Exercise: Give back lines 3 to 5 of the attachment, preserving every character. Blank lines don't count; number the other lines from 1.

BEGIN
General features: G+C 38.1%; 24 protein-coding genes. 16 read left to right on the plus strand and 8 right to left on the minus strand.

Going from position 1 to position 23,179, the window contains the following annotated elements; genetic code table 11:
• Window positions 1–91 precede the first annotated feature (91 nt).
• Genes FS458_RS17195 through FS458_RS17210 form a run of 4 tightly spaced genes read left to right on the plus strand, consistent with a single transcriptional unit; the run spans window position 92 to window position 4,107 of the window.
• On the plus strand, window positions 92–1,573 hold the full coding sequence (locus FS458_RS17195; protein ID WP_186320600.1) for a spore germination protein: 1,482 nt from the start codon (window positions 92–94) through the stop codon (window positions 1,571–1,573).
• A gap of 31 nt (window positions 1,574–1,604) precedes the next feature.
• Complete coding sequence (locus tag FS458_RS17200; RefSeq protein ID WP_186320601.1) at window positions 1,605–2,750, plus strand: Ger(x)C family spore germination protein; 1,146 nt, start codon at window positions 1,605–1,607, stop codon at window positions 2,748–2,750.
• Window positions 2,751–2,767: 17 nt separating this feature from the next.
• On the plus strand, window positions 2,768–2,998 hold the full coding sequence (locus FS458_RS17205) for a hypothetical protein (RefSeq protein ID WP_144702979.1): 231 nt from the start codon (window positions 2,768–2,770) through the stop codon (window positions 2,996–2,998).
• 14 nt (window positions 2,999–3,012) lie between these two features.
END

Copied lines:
• Window positions 1–91 precede the first annotated feature (91 nt).
• Genes FS458_RS17195 through FS458_RS17210 form a run of 4 tightly spaced genes read left to right on the plus strand, consistent with a single transcriptional unit; the run spans window position 92 to window position 4,107 of the window.
• On the plus strand, window positions 92–1,573 hold the full coding sequence (locus FS458_RS17195; protein ID WP_186320600.1) for a spore germination protein: 1,482 nt from the start codon (window positions 92–94) through the stop codon (window positions 1,571–1,573).